By Bernie Cahiles-Magkilat
Government agencies engaged in highly technical analysis in order to come up with a decision on business application are exempted from the required processing time under Republic Act 11032 or the East of Doing Business and Efficient Delivery of Government Services, which is due for implementation as soon as its implementing rules and regulations (IRR) shall have been promulgated.
Anti-Red Tape Authority (ARTA) officer in charge Ernesto V. Perez stressed this during the “final” public hearing for the law’s final IRR (http://arta.gov.ph/pages/IRR.html), which would be submitted to the Office of the President for promulgation by the ARTA Director General.
Those performing judicial and legislative functions are excluded from the coverage of the Act, however, their respective frontline and administrative services are deemed included. Section 3, Rule 7 also provides for the suspension of prescribed processing time for processes that involve multiple stages which require research, field trials, scientific methodology or tests.
The explicit exclusion in the IRR of certain agencies is critical because Section 1, Rule 2 of the draft IRR, stipulates that all government offices and agencies including local government units, government owned or controlled corporations with or without original charter, and other government, instrumentalities, located in the Philippines or abroad, that provide services covering business-related and non-business transactions are covered under this anti-red tape and corruption law.
Perez explained that these exclusions are made possible because the EODB Law is a general law and those agencies that cannot meet the required deadlines to approve or disapprove a business application are created through special laws. There was no list though of government agencies that could be exempted.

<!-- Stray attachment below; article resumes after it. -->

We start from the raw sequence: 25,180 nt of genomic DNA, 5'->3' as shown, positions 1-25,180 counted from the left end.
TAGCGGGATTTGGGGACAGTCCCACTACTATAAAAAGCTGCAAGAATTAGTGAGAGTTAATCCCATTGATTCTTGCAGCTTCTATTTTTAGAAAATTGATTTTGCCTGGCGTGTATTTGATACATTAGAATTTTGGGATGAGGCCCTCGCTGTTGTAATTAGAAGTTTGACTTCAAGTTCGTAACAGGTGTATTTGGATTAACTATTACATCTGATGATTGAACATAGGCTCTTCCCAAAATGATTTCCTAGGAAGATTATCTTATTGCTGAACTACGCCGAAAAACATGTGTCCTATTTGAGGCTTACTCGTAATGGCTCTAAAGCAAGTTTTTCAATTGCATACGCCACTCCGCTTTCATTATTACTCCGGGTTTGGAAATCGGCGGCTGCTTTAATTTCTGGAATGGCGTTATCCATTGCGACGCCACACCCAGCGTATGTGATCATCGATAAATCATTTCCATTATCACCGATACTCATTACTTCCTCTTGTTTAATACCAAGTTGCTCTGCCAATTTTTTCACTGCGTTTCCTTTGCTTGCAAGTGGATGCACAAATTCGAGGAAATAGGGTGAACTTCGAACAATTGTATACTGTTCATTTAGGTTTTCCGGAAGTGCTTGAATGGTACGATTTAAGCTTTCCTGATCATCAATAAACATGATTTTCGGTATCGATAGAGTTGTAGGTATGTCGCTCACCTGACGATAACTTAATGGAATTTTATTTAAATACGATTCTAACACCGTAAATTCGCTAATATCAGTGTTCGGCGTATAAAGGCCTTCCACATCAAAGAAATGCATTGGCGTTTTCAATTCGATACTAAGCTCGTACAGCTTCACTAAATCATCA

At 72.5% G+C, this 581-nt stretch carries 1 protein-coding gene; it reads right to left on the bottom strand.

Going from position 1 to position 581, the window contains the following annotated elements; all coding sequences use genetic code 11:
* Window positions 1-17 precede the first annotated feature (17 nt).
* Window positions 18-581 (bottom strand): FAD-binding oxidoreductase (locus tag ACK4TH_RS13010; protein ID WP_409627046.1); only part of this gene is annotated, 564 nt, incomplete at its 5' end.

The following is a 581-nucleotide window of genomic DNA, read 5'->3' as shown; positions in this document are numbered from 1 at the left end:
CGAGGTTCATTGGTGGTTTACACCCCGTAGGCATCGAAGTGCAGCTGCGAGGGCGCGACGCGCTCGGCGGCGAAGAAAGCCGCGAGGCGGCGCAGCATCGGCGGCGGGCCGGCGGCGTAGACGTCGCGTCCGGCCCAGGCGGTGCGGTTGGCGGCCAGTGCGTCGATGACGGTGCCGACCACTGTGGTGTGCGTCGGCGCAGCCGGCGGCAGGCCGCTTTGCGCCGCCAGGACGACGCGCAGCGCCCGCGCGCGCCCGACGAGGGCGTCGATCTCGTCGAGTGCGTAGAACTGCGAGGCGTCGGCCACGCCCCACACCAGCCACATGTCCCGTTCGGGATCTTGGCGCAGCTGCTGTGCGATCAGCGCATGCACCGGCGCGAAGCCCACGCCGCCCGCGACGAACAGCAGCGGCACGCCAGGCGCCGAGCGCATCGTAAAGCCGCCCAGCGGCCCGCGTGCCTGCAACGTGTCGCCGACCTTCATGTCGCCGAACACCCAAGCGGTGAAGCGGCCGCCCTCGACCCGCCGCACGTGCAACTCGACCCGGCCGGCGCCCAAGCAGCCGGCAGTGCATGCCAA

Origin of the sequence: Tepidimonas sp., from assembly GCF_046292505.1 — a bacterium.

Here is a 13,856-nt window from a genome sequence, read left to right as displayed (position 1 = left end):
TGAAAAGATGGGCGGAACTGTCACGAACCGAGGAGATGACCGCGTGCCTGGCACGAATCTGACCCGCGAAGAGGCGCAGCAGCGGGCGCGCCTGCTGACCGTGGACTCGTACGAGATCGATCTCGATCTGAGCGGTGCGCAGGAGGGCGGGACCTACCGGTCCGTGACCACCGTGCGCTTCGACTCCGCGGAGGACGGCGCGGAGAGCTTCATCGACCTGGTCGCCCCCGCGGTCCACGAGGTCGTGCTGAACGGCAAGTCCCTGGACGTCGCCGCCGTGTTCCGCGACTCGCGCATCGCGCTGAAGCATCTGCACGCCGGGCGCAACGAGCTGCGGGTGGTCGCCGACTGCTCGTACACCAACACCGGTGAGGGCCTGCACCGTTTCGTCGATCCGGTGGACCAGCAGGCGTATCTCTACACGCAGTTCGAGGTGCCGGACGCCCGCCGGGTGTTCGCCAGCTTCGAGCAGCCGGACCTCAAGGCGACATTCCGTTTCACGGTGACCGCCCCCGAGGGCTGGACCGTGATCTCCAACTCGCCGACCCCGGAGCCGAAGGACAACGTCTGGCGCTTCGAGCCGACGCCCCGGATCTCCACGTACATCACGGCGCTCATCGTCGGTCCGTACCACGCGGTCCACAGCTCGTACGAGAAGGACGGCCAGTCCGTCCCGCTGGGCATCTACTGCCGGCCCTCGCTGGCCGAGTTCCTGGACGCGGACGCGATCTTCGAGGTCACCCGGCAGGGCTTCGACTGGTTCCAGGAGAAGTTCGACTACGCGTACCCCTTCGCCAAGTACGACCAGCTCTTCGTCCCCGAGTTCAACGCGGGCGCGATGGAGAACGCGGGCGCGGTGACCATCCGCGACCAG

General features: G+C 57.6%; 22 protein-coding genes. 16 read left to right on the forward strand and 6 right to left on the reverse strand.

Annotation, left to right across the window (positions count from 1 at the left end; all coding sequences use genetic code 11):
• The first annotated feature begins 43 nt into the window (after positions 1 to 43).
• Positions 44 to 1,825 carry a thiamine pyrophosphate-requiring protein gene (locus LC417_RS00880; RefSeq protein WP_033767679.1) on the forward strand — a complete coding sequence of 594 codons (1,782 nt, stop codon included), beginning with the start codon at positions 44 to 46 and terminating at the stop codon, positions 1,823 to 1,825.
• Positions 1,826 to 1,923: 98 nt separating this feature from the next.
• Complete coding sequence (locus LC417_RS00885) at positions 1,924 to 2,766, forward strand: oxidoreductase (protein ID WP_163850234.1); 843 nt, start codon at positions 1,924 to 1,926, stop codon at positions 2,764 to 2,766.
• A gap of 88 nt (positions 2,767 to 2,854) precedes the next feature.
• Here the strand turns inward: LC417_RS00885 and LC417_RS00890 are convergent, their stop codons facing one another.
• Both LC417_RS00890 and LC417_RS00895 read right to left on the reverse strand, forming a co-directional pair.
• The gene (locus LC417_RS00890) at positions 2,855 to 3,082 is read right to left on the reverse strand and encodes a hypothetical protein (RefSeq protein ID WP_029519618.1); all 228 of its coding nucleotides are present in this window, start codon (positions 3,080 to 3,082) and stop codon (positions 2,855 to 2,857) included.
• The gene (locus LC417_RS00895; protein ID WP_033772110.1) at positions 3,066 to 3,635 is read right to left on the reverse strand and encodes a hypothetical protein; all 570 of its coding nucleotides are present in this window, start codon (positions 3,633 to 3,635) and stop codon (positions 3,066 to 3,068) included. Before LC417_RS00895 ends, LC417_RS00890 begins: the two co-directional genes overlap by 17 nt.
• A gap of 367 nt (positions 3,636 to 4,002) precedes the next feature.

“The special law will prevail over the general law. These agencies will just have to inform ARTA and ARTA will make an exemption,” said Perez.
An ARTA order exempting these agencies is also critical because the law is also explicit in the allowable period that a business application and requests. Failure to implement the provision carries corresponding penalties and liabilities.
RA 11032, which amends RA 9485 otherwise known as the Anti-Red Tape Act of 2007, and other Purposes, is government’s main tool by which to improve the country’s ease of doing business, eliminate red tape and corruption in government offices.
As such, Section 3, Rule 8 of the IRR provides that all applications or requests for government service submitted shall be acted upon by the assigned officer or employee within the prescribed processing time stated in the Citizen’s Charter which shall not be longer than 3 working days in the case of simple transactions and 7 working days in the case of complex transaction from the date of the request or complete application or request was received.
For applications or requests involving activities which pose danger to public health, public safety, public morals, public policy, and highly technical transactions, the prescribed processing time shall in in no case be longer than 20 working days or as determined by the government agency or instrumentality concerned, whichever is shorter.
The maximum period for the processing, approval, renewal, and or extension of licenses, clearances, permits, certifications or authorizations for the installation and operation of telecommunication, broadcast towers, facilities, equipment and service by the barangay, LGUs and NGAs shall be 7 working days each. The maximum can be extended only once for the same period, provided, the appropriate notices referred to in Rule 8 of these Rules are given to the applicant or requestor prior to the lapse of the original period.
Section 4, Rule 8 of the IRR stipulates allows the ARTA to give an order for the automatic approval, renewal, extension of license, clearance, permit, certification, or authorization not acted upon within the prescribed processing time. The number of signatories in any documents shall be limited to a maximum of three.
The law is severe with its punishment for government officer who failed to follow its provisions with administrative, civil and criminal charges. A violator faces 6 months suspension on first offense. On second, he faces 1 to 6 years of imprisonment, dismissal from service, including perpetual disqualification from holding public office and forfeiture of retirement benefits. The offender also faces administrative, criminal, civil or other related charges under existing laws.